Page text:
Dental Advice

Are You Buying the Right Toothpaste for Your Child?

right toothpaste pediatric dental advice

Are You Buying the Right Toothpaste for Your Child?

Sadly, American children lose over 50 million school hours every year due to oral disease, the most common of all childhood diseases. One of the best things you can do to protect your child from oral disease caused by tooth decay is to make sure they brush at least twice a day for two minutes a time. And you should also make sure they’re using the right toothpaste.

Here are a few things to look for in a toothpaste:

The Seal

The American Dental Association stringent testing procedures mean that their seal of approval is always a good thing to see on any oral care product you might every buy for your family or yourself.

Fluoride

The ADA has been a strong advocate of fluoride for over half a century based on extensive studies documenting that fluoridated toothpaste does an excellent job of cleaning teeth and preventing cavities. One word of caution, however: since swallowing an excessive amount fluoride can lead to a condition called fluorosis, make sure that your child spits all of it out and rinses his or her mouth thoroughly after brushing.

Fun Flavors

Your chances of getting your child to brush twice per day for two minutes are greatly increased if they like the flavor of their toothpaste. While most adults use mint-flavored toothpastes, many children find these toothpastes to be too “spicy.” Fortunately, there are many child-oriented toothpastes that aren’t too harsh on their sensitive palates, with flavors like berry and bubblegum. Many of these toothpastes add fun to the process by having cartoon or superhero characters on the tube.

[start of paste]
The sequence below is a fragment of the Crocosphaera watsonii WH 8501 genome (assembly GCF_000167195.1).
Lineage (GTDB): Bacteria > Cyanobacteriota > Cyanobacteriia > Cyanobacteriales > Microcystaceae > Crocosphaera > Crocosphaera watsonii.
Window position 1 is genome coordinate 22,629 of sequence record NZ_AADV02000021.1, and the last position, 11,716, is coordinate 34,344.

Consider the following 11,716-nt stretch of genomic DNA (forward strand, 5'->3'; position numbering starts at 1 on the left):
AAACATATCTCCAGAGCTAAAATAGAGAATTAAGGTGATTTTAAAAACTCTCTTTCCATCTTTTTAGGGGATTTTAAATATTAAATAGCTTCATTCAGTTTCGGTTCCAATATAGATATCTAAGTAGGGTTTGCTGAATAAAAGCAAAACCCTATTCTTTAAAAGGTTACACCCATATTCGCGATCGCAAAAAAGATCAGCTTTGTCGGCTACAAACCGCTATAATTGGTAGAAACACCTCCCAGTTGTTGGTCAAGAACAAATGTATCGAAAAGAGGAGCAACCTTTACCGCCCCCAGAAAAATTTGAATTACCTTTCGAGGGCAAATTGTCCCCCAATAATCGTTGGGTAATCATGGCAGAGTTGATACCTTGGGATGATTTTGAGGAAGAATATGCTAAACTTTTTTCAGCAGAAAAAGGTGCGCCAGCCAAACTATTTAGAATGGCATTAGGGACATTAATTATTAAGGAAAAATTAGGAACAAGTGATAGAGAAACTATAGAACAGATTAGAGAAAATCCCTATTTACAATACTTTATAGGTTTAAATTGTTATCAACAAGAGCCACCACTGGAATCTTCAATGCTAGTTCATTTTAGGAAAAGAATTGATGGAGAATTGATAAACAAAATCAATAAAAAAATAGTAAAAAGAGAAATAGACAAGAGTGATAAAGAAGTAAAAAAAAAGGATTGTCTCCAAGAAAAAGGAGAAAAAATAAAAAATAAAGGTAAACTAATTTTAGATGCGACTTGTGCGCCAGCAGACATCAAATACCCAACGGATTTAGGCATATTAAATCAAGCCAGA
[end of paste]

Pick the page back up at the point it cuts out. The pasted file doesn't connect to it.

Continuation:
right toothpaste pediatric dental advice


Non-Abrasive Toothpastes

Toothpastes with mild abrasives to remove debris and stains can also remove enamel. Be sure to avoid whitening toothpastes containing abrasives like calcium carbonate, dehydrated silica gels, hydrated aluminum oxides, magnesium carbonate, and silicates.

If you’re using the right toothpaste but your child still is avoiding brushing, it could be that their teeth are unusually sensitive.


A pediatric dentist will fully evaluate their mouth and check for signs of tooth decay and other issues.

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